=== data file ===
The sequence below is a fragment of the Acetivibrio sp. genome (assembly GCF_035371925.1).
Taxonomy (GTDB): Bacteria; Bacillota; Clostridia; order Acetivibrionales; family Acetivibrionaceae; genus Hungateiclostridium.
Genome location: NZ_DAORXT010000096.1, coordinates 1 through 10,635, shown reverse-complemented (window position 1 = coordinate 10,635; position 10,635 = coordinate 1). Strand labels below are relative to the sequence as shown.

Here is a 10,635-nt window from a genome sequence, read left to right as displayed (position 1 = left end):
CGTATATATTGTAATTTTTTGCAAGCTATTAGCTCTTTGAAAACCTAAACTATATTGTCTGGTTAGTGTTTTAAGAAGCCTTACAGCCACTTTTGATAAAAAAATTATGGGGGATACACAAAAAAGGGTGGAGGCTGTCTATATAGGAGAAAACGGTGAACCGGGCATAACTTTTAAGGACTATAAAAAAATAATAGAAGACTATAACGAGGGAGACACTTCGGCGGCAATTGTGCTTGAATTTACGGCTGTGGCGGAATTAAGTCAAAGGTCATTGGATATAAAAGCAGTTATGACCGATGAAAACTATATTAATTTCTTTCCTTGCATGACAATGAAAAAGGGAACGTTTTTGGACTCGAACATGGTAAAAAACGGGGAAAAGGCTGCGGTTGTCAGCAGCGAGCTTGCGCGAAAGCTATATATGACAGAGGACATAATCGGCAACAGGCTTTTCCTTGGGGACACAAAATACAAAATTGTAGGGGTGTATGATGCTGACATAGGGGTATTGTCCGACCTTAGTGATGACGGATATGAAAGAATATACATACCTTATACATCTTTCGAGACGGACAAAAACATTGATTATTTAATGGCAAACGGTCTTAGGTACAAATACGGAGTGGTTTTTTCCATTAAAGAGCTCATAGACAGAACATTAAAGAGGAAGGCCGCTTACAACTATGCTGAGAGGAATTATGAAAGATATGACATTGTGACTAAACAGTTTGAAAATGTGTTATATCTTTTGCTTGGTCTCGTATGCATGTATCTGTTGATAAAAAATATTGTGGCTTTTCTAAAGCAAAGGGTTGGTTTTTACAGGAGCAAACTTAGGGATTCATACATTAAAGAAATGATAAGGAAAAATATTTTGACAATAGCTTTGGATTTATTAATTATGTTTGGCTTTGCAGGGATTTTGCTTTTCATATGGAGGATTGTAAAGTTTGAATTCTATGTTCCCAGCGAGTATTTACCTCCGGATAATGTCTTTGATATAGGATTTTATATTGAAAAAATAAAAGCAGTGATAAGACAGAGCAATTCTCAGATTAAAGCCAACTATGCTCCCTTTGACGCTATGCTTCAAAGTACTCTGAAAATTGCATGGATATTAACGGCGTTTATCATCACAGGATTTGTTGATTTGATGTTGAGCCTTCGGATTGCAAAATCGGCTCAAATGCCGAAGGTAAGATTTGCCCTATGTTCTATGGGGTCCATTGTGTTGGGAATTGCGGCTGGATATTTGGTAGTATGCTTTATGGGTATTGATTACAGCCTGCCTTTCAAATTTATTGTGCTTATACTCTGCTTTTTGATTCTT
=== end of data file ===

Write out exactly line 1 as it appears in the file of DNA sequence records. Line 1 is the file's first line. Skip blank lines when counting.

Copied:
The sequence below is a fragment of the Acetivibrio sp. genome (assembly GCF_035371925.1).